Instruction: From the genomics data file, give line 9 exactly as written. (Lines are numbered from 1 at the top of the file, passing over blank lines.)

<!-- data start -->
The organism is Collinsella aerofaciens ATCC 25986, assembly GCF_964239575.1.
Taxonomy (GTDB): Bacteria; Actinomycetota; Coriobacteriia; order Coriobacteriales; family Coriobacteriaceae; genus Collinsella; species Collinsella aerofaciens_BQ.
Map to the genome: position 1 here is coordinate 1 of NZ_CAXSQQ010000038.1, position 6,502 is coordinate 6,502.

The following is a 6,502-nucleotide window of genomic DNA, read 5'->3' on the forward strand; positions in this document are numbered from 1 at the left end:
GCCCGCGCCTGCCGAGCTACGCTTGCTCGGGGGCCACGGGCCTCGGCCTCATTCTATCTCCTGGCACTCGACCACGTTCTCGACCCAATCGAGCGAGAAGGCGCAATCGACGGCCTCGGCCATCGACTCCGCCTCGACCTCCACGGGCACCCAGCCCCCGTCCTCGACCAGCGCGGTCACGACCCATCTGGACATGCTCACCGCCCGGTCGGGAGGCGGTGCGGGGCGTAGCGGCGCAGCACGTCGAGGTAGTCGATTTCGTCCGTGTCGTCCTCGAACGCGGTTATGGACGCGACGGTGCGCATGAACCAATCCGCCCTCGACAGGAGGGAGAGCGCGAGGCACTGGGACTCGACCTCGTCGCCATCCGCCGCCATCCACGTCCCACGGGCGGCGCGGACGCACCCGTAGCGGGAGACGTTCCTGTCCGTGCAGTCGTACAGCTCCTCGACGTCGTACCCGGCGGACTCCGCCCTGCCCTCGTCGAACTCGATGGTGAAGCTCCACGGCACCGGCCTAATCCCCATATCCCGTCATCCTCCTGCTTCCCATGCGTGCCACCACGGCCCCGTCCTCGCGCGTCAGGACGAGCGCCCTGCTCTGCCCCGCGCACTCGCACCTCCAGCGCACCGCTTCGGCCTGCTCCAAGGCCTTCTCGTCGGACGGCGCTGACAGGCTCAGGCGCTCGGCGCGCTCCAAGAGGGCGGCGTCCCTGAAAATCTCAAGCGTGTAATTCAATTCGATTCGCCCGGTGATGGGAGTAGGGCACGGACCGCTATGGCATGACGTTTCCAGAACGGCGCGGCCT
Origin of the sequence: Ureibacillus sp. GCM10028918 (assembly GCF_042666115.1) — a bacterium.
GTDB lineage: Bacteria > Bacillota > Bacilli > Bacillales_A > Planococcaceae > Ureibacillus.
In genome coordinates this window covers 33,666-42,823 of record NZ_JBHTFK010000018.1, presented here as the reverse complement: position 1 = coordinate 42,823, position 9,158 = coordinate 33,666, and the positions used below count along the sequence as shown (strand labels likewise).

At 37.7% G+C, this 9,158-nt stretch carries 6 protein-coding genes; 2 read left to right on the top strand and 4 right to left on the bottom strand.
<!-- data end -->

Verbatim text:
At 37.7% G+C, this 9,158-nt stretch carries 6 protein-coding genes; 2 read left to right on the top strand and 4 right to left on the bottom strand.